As per a recent report in the Financial Express by Vivian Fernandes, the PPVFR Authority, constituted under the Protection of Plant Variety & Farmer’s Rights Act, 2001 has finally done away with a long-standing requirement of producing a ‘No-Objection-Certificate’ (NOC) from the patentee of a particular GM trait that is used by a breeder while developing a new plant variety and which variety he seeks to register under the PVPFRA.
Since the interplay of these rights is slightly confusing, let me briefly explain the manner in which it works. The GM trait, is a biotech invention, achieved through genetic modification. In the context of Bt. cotton, the genes of a bacteria called bacillus thuringiensis (Bt.) are introgressed into the cotton genome – the toxins generated by this modification repels a certain class of pests that are prone to attacking the cotton plant. While the GM traits are useful in repelling pests, the ability of the cotton plant to grow and generate cotton are determined by the manner in which breeders grow the new plant variety. Given the climatic and soil variations across India, different plant varieties will grow differently in different parts of the countries. It is the job of breeders to keep developing new plant varieties that grow better and faster, producing better quality of cotton. Unlike the biotech sector where Indians are quite weak, they are quite good at developing new plant varieties. Typically, Indian seed companies seek licences from the GM trait owners like Monsanto to introgress patented GM traits in their own plant varieties. They may then want to release the new plant varieties in the market and protect them like any other new varieties that they develop. It is in this context that the NOC requirement has become a bone of contention.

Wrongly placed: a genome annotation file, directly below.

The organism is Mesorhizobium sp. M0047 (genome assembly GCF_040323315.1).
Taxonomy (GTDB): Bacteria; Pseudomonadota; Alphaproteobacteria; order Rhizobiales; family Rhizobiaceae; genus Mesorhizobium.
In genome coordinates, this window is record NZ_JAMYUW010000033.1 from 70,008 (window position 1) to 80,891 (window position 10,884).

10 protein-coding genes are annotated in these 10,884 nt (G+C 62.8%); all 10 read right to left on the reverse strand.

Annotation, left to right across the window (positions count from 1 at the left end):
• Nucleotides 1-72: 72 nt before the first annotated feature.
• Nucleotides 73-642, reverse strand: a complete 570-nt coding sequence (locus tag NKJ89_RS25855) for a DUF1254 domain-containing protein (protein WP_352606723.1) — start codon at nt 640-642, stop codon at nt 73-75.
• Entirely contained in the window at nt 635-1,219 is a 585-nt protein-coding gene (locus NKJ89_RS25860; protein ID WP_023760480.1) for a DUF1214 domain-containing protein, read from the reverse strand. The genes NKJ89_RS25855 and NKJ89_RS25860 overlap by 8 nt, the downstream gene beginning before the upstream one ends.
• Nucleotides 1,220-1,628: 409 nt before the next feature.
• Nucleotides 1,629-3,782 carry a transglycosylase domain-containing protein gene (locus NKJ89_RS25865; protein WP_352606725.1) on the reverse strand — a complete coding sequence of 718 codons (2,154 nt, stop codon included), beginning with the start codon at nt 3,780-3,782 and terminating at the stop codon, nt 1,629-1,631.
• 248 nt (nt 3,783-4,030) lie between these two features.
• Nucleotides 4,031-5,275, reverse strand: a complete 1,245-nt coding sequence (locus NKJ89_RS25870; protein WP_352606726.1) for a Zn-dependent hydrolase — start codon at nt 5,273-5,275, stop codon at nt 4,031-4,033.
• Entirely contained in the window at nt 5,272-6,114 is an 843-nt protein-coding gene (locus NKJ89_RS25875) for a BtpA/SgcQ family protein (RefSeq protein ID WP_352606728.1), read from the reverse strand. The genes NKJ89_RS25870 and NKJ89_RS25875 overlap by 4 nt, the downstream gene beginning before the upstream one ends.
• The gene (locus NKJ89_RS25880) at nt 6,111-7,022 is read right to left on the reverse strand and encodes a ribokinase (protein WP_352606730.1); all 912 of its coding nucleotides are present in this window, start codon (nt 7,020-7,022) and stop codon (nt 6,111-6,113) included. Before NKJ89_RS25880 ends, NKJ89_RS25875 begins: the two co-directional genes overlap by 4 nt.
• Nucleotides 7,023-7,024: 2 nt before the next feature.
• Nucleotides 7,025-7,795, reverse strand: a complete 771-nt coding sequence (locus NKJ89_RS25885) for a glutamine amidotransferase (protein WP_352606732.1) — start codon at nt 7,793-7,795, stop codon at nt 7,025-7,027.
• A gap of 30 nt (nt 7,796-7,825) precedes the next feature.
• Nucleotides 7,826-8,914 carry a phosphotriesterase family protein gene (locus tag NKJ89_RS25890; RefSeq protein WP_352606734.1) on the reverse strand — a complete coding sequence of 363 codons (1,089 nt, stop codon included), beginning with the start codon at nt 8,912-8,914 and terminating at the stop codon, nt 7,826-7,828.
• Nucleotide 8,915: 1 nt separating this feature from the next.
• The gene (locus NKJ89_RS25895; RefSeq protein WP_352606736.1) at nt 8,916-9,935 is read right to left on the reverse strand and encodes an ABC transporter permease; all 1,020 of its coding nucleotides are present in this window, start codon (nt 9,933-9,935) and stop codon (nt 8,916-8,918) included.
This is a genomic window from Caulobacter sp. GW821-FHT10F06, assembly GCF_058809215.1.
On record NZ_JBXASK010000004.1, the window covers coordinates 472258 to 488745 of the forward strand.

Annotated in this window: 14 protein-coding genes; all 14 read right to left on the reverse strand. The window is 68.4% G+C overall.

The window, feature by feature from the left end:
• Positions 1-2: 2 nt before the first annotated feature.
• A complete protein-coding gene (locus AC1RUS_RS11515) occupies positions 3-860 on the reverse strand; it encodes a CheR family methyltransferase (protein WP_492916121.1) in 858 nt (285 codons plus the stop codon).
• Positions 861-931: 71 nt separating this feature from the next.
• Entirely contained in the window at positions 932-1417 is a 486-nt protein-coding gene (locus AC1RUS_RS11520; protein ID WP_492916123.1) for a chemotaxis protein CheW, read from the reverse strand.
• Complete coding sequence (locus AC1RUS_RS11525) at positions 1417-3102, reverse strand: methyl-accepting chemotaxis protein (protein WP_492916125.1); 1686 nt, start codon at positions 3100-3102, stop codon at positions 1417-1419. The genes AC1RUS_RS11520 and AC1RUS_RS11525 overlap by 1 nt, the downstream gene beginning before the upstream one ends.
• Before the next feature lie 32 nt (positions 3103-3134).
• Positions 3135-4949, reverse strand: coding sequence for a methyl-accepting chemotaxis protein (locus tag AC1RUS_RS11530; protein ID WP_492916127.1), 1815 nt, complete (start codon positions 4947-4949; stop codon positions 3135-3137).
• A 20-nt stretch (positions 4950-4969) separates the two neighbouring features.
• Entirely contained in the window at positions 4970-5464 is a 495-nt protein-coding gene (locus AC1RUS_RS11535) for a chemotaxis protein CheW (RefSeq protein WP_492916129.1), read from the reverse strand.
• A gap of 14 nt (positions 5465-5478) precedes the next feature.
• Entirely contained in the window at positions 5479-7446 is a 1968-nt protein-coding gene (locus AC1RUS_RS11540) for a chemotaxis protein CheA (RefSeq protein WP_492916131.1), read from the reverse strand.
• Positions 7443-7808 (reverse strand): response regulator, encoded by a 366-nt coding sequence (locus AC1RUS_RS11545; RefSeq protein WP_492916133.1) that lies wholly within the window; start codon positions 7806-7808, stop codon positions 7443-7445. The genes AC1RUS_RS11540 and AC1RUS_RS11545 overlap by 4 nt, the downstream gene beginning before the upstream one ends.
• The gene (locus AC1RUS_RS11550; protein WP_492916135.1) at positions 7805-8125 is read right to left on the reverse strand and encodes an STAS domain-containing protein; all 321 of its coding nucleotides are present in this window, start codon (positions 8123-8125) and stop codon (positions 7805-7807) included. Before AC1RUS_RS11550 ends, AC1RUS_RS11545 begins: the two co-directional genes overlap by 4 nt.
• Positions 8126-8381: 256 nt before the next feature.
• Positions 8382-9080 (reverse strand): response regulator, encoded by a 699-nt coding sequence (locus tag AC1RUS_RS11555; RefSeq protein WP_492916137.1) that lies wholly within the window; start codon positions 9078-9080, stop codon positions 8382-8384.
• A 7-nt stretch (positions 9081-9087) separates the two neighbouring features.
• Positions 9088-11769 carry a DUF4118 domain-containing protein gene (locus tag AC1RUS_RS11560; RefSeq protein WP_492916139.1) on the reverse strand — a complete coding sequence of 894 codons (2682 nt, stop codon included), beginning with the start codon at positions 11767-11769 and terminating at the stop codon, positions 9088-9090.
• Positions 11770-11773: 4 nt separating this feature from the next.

As argued in an earlier post on SpicyIP, by Essenese Obhan, a lawyer representing the Indian seed companies, in their ongoing litigation against Monsanto, this requirement to produce a NOC is not supported by the text of the PVPFRA and is often a stumbling block for Indian seed companies to seek protection for new plant varieties that they may have developed.
According to Fernandes’s report, the Additional Solitictor General Tushar Mehta (who previously tried to intervene in the ongoing litigation between Monsanto & Nuziveedu without authorisation from the government) has opined that “the requirement of NoC from the patent-holder for registration of a variety or hybrid containing a patented trait had no basis in the PPVFR Act.”
I think the Authority has taken the right step in doing away with this NoC requirement because it lacks the mandate or the expertise to examine whether a patent is being infringed when the invention covered by the patent forms a part of a new plant variety. Such efforts to interlink different statutory authorities is not new in the Indian context – we have seen pharmaceutical companies attempt to link patent enforcement with regulatory clearances by drug regulatory authorities. Ultimately, they failed in their attempt after the Delhi High Court held that the law did not require such linkage.
Apart from the NoC sought by the authority under the PVPFRA, the second NoC that was required by plant breeders who wanted to release their new plant varieties, was in the context of approvals granted by the environmental regulator – the Genetic Engineering Approval Committee (GEAC). According to one of the notes put out by the National Seed Association of India (NSAI) on its website, GEAC required a NoC from the company that had developed the GM trait (usually Monsanto) before approval could be granted to release a new transgenic variety in the market. Apparently this was one of the reasons that Indian companies were forced to sign allegedly ‘one-sided’ licensing agreements with Monsanto. Even this NoC requirement has reportedly been scrapped and new plant breeders will not require such NoCs from Monsanto or any other company that has developed the new GM Trait.
What does the scrapping of these NoCs mean from Indian seed companies? Well, it means that they can release their new plant varieties in the market without facing the prospect of biotech companies like Monsanto withholding permission and blocking the release of new plant varieties. It reduces the ability of Monsanto to control the market and that is a good thing. However, this does not mean that Monsanto cannot sue them for patent infringement or breach of a licensing agreement. The only way out in such cases is to sign a licensing agreement with Monsanto and there is nothing the law can do to restrain Monsanto from imposing similar restrictive covenants as a part of its licensing requirements unless of course the Competition Commission of India deems such restriction covenants to be unreasonable.